There’s a bevy of startups and new ideas clamoring for press attention these days, and unless you have funding or a big name, it can be difficult to get coverage for your company. Through some hustle and a bit of luck, we got Fast Company to pick up Attentiv’s launch story. Here’s how it happened.
In February, we opened Attentiv up to beta users. Our goal was to spend a couple months gathering feedback from our beta group and then fully launch in April.
With that launch date in mind, I started researching different news outlets with the goal that one of them would cover Attentiv’s launch. I looked at the readership statistics for almost all of the major online news outlets, prioritizing them by traffic numbers and by whose readership most closely aligned with our customer profile.
We decided that Mashable and Fast Company would be our best bets with TechCrunch and Business Insider as the next best. Forbes and WSJ were our moonshots.
Now I just had to find the right reporter. I looked through each outlet’s archives to find reporters who wrote about technology and startups, and then narrowed my search down to reporters who specifically wrote about meeting psychology or technology used in the office. I was left with only a few reporters per outlet.
To begin engaging with our chosen reporters and to learn more about their beats, we used personal Twitter accounts to follow and retweet them. I’m still not sure if this helped at all, but at the very least, it helped to know what each reporter had been writing about when it came time to start crafting my pitch.
Halfway through March, I began to write custom pitches for each journalist. I noticed that the the topic of ‘introverts’ was seeing a lot of press, in part because of the book Quiet‘s success. Enabling introverts is one of Attentiv’s purposes, so I decided that I could naturally tie this introvert trend into my pitch. I modified each pitch to reflect the journalist’s beat and the articles he/she had recently written, but much of the content was the same.
Then, I started emailing. It was always nerve wracking hitting the send button (I reread each email 20 times looking for typos). If they didn’t reply in 24 hours, I would send the pitch to the next journalist.
At first, nobody replied! But we didn’t give up. About 5 days later, I followed up with all of the reporters I had emailed and added some more detail as to why our story was a good fit for their readership and news beat. I also made sure to indicate that I was offering an exclusive story in the pitch, and that I would hold the story specifically for them.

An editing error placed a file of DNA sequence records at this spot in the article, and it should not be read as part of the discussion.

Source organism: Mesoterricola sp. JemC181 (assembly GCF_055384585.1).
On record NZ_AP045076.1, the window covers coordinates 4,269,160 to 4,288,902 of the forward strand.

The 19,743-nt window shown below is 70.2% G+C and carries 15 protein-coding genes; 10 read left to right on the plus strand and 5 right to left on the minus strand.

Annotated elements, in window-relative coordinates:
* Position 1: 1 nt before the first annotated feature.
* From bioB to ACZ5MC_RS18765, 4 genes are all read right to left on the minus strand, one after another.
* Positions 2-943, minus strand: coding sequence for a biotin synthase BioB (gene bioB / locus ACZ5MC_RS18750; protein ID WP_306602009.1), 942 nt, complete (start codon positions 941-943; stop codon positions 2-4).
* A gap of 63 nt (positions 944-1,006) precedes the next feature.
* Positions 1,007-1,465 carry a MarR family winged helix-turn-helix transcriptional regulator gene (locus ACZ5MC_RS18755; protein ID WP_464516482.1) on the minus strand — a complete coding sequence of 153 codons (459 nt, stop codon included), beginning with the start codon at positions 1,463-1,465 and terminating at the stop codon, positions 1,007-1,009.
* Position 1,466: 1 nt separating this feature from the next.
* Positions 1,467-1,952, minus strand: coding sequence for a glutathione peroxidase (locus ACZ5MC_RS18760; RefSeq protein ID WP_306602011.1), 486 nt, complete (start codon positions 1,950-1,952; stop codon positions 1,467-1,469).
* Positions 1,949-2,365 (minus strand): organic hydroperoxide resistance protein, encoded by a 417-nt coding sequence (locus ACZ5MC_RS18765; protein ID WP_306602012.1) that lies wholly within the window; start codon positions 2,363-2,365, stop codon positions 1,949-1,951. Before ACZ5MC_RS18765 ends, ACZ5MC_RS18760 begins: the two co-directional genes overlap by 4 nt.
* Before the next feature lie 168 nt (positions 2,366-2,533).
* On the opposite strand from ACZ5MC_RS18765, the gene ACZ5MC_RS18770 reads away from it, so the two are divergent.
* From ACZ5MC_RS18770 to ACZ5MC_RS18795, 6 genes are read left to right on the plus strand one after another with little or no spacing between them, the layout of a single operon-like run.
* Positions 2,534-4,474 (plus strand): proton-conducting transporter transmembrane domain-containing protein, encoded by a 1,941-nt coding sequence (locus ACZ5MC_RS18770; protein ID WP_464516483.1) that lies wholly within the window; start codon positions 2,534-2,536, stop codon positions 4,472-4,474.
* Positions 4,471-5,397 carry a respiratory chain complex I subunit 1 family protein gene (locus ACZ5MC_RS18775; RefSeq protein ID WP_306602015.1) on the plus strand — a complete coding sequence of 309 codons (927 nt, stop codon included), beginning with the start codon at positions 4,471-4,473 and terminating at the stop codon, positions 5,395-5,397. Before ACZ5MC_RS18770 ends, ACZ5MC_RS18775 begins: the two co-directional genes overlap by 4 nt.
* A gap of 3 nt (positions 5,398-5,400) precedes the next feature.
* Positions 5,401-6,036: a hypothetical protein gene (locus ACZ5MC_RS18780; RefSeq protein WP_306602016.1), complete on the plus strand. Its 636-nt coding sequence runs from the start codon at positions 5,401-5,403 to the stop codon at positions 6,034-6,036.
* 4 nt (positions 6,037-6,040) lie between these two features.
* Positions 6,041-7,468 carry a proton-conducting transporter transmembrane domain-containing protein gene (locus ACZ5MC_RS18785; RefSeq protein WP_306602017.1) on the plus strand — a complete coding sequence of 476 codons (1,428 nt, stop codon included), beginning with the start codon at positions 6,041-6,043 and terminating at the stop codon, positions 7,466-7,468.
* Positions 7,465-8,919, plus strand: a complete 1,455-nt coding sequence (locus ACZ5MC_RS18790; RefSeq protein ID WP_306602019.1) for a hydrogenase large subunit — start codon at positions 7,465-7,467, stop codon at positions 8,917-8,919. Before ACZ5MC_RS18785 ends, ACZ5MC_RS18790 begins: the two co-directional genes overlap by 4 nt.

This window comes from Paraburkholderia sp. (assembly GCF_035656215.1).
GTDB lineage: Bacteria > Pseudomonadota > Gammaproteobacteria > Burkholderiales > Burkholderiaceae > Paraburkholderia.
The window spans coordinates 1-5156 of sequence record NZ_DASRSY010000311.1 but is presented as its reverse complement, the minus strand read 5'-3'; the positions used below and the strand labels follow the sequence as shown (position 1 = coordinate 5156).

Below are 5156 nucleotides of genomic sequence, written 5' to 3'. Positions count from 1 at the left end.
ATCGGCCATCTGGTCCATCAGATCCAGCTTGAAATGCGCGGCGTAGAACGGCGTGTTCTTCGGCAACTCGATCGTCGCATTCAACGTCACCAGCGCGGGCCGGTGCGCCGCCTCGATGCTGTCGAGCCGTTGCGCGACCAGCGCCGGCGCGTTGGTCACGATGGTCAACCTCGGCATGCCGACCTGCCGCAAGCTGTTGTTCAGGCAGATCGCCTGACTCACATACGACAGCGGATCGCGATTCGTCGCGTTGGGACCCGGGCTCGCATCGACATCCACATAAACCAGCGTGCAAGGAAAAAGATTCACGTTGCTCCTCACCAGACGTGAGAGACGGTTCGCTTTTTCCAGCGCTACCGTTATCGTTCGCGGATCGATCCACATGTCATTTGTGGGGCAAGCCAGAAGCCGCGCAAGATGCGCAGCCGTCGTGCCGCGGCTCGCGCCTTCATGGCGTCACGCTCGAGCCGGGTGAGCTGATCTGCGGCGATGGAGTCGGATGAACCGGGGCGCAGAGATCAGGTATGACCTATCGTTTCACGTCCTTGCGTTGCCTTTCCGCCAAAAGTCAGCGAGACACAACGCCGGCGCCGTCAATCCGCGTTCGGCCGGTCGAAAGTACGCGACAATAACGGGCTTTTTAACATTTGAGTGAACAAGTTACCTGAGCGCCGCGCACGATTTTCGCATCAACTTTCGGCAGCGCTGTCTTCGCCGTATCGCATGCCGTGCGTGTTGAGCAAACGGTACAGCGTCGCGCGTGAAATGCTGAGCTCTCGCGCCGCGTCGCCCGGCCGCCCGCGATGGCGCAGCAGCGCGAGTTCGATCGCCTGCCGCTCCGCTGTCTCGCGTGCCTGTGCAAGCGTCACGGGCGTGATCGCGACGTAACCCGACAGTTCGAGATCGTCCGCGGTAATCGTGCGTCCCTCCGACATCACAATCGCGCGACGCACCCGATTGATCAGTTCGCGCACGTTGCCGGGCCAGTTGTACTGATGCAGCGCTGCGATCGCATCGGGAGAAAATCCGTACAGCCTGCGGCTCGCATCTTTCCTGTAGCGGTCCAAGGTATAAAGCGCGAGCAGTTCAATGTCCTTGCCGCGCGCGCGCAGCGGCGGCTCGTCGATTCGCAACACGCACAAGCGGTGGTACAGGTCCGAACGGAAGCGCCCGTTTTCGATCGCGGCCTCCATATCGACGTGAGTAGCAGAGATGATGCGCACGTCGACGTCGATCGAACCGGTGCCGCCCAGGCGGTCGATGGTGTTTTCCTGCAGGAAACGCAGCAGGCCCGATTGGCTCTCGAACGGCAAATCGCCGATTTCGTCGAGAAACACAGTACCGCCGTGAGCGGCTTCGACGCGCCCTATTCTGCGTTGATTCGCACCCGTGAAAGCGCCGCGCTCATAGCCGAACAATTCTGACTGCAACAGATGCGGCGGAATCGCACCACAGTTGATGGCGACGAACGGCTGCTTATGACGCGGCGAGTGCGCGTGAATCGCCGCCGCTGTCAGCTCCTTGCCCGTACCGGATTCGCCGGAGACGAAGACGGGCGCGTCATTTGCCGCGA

Almost immediately after my second email, our target reporter at Fast Company responded.
We had to wait about a week until the reporter’s editor approved the story. From there, the reporter sent over a list of interview questions via email. We spent a lot of time wordsmithing our answers to have the best information, facts, and soundbites before we responded (the reporter gave us a 3 day deadline). Then the reporter followed up with a brief call and let us know when our story was scheduled to go live. See the finished product below.
What happened when the story went live? See a screenshot of our analytics below (with the article going live on April 9th). The article was shared over 1,300 times, well above the average for Fast Company’s typical articles on software! Our story was even the featured article on Fast Company’s homepage for a few hours. About 3,500 unique visitors came to our website as a result, so the article was not a huge traffic driver. But, we did see an average session duration of 2 minutes with those users and a low 57% bounce rate. Also, our conversion rate was an excellent 9.8%! We were also able to leverage the article into coverage from 2 more news outlets: Technical.ly and Mason News.
- Pick your target news outlets and research specific reporters from each.
- Offering an exclusive is important! Reporters want to know that their story isn’t being blasted all over the internet. From what I’ve heard, many don’t even consider non-exclusive pitches.
- Cater your pitch. If your email is just a template with no journalist-specific language, it probably won’t grab their attention.
- Reporters respond almost immediately. If they don’t reply within the first half hour or so, they’re probably not replying to that email.
- Follow-up. Some reporters receive thousands of emails a day and it is possible that your pitch just got lost in their inbox jungles.
- If you do get press, keep the train running and leverage it to drive more coverage. You can target regional news outlets, alumni newsletters, interview websites, etc.
Have you gotten press? Let us know how in the comments below.
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